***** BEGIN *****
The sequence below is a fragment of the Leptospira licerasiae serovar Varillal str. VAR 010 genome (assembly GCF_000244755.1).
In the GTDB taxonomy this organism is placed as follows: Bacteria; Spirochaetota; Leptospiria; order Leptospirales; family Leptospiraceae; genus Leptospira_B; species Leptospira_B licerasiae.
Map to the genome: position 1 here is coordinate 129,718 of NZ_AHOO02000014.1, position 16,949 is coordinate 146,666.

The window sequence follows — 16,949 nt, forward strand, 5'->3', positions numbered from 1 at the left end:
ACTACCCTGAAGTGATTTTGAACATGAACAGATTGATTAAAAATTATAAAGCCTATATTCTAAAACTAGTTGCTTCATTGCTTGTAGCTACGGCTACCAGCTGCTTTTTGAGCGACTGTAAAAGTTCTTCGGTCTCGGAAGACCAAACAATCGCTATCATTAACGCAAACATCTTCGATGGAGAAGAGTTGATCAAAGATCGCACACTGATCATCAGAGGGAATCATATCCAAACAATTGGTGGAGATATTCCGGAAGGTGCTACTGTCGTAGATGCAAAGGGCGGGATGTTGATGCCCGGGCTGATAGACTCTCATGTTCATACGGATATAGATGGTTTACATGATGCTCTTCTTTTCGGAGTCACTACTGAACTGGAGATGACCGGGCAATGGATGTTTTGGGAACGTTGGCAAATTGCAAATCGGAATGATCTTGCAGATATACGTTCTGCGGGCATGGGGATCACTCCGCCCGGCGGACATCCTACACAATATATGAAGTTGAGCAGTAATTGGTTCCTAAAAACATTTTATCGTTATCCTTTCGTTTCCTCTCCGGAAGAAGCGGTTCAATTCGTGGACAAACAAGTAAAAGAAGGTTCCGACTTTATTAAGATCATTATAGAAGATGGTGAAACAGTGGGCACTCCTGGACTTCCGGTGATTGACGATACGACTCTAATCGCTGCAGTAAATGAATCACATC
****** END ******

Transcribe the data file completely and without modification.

The sequence below is a fragment of the Leptospira licerasiae serovar Varillal str. VAR 010 genome (assembly GCF_000244755.1).
In the GTDB taxonomy this organism is placed as follows: Bacteria; Spirochaetota; Leptospiria; order Leptospirales; family Leptospiraceae; genus Leptospira_B; species Leptospira_B licerasiae.
Map to the genome: position 1 here is coordinate 129,718 of NZ_AHOO02000014.1, position 16,949 is coordinate 146,666.

The window sequence follows — 16,949 nt, forward strand, 5'->3', positions numbered from 1 at the left end:
ACTACCCTGAAGTGATTTTGAACATGAACAGATTGATTAAAAATTATAAAGCCTATATTCTAAAACTAGTTGCTTCATTGCTTGTAGCTACGGCTACCAGCTGCTTTTTGAGCGACTGTAAAAGTTCTTCGGTCTCGGAAGACCAAACAATCGCTATCATTAACGCAAACATCTTCGATGGAGAAGAGTTGATCAAAGATCGCACACTGATCATCAGAGGGAATCATATCCAAACAATTGGTGGAGATATTCCGGAAGGTGCTACTGTCGTAGATGCAAAGGGCGGGATGTTGATGCCCGGGCTGATAGACTCTCATGTTCATACGGATATAGATGGTTTACATGATGCTCTTCTTTTCGGAGTCACTACTGAACTGGAGATGACCGGGCAATGGATGTTTTGGGAACGTTGGCAAATTGCAAATCGGAATGATCTTGCAGATATACGTTCTGCGGGCATGGGGATCACTCCGCCCGGCGGACATCCTACACAATATATGAAGTTGAGCAGTAATTGGTTCCTAAAAACATTTTATCGTTATCCTTTCGTTTCCTCTCCGGAAGAAGCGGTTCAATTCGTGGACAAACAAGTAAAAGAAGGTTCCGACTTTATTAAGATCATTATAGAAGATGGTGAAACAGTGGGCACTCCTGGACTTCCGGTGATTGACGATACGACTCTAATCGCTGCAGTAAATGAATCACATC